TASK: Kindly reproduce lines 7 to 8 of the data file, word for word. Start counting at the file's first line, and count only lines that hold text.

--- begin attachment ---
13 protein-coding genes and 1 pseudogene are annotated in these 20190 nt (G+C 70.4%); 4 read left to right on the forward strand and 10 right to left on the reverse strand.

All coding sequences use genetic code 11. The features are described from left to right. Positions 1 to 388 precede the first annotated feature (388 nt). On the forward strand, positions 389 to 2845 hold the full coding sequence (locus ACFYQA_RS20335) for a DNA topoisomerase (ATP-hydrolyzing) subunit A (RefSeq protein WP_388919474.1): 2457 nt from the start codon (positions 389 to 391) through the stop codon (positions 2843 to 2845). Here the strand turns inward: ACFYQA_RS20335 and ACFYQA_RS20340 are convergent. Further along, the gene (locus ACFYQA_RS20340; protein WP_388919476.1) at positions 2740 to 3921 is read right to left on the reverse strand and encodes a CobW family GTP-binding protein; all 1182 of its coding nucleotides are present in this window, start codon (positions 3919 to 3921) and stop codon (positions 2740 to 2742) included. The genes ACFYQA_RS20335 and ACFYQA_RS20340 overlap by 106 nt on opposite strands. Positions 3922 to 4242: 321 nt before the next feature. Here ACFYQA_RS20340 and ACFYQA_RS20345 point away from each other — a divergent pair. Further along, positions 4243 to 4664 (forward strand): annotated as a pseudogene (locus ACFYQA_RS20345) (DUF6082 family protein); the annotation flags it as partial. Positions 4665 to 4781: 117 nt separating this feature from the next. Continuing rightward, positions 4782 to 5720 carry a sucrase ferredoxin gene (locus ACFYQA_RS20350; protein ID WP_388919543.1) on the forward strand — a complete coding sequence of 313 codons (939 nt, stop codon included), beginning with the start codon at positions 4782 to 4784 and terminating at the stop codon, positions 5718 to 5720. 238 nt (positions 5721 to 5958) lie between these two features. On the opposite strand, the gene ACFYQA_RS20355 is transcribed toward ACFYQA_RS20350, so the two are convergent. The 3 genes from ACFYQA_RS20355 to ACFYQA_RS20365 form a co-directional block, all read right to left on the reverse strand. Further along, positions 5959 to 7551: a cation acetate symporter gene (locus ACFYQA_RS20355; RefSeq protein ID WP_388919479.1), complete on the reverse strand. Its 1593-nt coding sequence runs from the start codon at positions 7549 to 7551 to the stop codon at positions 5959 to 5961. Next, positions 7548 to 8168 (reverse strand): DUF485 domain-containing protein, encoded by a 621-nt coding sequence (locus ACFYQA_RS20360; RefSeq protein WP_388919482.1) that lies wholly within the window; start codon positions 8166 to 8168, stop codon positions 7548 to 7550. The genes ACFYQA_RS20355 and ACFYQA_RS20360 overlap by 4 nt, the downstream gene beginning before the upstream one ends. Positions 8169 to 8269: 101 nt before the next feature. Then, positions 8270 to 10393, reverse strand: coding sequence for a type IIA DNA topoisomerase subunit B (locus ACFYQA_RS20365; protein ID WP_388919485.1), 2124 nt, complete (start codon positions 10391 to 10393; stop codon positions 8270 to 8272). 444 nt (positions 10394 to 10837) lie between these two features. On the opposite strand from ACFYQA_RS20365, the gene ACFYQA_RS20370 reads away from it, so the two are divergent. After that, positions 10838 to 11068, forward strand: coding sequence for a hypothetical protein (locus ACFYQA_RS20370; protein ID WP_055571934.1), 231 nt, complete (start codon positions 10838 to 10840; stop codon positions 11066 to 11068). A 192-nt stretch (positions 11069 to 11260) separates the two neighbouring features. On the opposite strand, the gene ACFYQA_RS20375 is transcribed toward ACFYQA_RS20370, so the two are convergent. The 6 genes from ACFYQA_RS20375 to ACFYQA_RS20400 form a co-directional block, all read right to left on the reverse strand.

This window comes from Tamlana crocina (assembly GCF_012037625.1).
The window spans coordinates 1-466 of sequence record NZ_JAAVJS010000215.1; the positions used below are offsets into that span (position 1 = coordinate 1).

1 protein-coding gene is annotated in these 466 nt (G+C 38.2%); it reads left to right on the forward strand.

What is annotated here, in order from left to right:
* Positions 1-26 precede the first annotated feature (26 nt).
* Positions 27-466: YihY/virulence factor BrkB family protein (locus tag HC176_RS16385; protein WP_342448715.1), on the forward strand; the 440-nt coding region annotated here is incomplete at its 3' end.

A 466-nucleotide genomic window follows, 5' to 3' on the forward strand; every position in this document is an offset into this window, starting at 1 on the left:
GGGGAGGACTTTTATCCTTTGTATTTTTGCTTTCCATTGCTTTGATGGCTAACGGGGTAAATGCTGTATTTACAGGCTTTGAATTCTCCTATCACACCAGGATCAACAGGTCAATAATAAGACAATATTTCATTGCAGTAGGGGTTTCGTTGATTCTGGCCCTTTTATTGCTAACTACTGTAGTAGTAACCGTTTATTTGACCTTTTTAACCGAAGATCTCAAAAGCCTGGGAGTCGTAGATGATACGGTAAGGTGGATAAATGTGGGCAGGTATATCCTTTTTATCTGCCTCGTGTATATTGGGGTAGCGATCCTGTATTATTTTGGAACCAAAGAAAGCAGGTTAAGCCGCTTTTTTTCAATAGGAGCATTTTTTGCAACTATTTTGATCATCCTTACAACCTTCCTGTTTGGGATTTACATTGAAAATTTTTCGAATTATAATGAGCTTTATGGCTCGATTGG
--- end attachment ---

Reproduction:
* Positions 1-26 precede the first annotated feature (26 nt).
* Positions 27-466: YihY/virulence factor BrkB family protein (locus tag HC176_RS16385; protein WP_342448715.1), on the forward strand; the 440-nt coding region annotated here is incomplete at its 3' end.